The Audit Office has confirmed it has received a request to investigate some parts of the report into Whanganui's failed wastewater treatment plant.

The report was released last week and former mayor Michael Laws has wasted no time in contacting the Auditor-General asking for an investigation.

But Mr Laws isn't the only one supplying information to the Audit Office.

Mayor Annette Main confirmed yesterday that the council would be sending a copy of the Domm report "as a matter of course".

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"We've kept them informed completely since the [plant] failure and will await their advice," Ms Main told the Chronicle.

"About as scandalous an allegation as scandals in local government in New Zealand get."

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Mr Laws said the report includes the conclusion that senior managers at the district council misled or otherwise misrepresented the facts to council which, he said, led directly to the estimated loss of $27 million of ratepayer monies.

He said the report's findings had uncovered "about as scandalous an allegation as scandals in local government in New Zealand get".

The review was carried out by Robert Domm and looked at the facts around the council's decision-making processes from 2003 to 2012. The plant was commissioned in 2007 but shut down five years later.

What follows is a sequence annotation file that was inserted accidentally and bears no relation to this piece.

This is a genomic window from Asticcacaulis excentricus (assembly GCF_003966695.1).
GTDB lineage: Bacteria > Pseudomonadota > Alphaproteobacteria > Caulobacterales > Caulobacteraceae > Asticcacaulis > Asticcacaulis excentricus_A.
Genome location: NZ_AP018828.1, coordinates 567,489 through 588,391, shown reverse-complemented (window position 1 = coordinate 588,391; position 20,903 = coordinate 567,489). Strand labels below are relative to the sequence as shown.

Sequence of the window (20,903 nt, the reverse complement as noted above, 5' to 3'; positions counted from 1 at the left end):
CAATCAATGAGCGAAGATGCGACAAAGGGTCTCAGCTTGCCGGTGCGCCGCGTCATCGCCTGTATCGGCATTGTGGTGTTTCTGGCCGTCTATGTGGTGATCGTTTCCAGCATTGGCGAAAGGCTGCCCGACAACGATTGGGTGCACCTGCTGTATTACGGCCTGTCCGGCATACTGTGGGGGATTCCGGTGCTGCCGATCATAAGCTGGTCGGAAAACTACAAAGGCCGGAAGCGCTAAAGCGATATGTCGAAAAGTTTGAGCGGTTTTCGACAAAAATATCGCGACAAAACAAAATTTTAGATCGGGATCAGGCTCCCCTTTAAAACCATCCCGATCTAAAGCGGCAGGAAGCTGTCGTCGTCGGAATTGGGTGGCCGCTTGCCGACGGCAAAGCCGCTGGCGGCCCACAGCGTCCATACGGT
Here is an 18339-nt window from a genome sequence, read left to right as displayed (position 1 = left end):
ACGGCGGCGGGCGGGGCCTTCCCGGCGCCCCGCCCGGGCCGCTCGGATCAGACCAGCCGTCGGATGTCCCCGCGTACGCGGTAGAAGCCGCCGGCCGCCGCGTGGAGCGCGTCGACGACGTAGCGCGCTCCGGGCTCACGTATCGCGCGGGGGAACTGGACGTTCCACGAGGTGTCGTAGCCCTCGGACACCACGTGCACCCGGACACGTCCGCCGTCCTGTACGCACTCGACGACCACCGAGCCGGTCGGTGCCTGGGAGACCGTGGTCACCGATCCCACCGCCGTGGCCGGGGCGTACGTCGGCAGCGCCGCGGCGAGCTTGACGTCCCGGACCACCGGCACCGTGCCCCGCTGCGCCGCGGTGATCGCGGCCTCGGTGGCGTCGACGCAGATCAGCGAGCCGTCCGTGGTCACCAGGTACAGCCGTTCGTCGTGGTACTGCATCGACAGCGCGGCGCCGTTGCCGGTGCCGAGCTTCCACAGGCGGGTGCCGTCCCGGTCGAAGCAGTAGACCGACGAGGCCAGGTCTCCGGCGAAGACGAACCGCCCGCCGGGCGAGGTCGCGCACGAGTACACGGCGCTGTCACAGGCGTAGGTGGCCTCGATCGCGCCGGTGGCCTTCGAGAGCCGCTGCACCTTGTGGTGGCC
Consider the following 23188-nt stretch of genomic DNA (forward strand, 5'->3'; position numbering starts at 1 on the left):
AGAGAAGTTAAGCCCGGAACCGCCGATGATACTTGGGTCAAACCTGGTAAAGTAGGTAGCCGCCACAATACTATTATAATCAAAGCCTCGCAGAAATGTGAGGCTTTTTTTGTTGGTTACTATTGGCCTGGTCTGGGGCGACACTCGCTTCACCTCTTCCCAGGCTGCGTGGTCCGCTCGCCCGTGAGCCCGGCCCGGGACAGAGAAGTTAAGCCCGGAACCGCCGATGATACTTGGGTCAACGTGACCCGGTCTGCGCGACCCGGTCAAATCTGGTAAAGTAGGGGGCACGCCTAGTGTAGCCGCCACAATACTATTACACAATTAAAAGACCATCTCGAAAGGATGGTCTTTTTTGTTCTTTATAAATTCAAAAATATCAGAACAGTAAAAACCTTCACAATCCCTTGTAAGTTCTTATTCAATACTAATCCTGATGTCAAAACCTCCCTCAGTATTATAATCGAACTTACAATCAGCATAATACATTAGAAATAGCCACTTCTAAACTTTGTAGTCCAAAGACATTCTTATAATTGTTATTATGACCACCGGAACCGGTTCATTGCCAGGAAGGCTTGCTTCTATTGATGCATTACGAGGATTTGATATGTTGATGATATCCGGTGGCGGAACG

A spokesperson for the Auditor-General's office confirmed Mr Laws' request and the office "will consider it according to our normal process"

It's not only a request from a member of the public that could launch an inquiry into the Domm report. They can be initiated by the Auditor-General or in response to a request from an employee, a Member of Parliament, or another organisation.

But the spokesperson said no-one can make the Auditor-General investigate a matter.

"Our focus is on the way public entities use their resources, including financial, governance, management and organisational issues. The Auditor-General's office is not an avenue for resolving individual complaints or concerns about how a public entity has handled a particular matter," the spokesperson said.

The auditors will look to see if the matters raised suggest financial impropriety, problems with the governance or management, or other significant concerns that may be important for the organisation, the sector it operates in, or the general public.

The Auditor-General's staff will also consider how serious the issues are, whether it has the skills to consider them properly, or whether the issues may be better addressed through other avenues.

But there are limits. For example, it can't direct a public entity such as the district council to act on its findings or recommendations.

"And we cannot take on the judicial review function of the courts, by acting as a forum for detailed assessment of the legality of decision-making processes," the spokesperson said.